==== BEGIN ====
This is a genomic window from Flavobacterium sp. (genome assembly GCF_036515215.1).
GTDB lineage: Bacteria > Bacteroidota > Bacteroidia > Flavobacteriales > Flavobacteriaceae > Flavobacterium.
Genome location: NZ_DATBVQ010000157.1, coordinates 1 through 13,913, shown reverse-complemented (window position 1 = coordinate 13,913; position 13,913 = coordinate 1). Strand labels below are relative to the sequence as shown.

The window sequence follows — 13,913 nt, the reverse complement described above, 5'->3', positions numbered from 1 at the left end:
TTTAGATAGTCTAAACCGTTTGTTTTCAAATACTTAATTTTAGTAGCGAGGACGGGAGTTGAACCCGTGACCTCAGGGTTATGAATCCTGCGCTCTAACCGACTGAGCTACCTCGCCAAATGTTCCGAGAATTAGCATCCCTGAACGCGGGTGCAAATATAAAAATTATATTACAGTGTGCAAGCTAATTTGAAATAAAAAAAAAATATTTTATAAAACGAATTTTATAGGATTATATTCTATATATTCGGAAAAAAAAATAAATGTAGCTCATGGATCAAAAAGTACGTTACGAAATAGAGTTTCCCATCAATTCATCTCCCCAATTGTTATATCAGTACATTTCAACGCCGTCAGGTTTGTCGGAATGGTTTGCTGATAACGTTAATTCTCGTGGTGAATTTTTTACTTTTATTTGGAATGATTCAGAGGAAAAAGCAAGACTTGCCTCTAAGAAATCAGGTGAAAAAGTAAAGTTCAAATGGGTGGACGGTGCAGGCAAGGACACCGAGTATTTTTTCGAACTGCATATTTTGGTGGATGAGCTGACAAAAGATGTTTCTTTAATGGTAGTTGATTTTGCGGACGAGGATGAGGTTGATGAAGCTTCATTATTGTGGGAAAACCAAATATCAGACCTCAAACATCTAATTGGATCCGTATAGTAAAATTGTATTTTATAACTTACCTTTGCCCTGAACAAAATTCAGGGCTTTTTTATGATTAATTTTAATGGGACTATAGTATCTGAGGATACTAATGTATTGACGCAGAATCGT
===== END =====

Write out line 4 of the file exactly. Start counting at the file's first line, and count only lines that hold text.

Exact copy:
The window sequence follows — 13,913 nt, the reverse complement described above, 5'->3', positions numbered from 1 at the left end: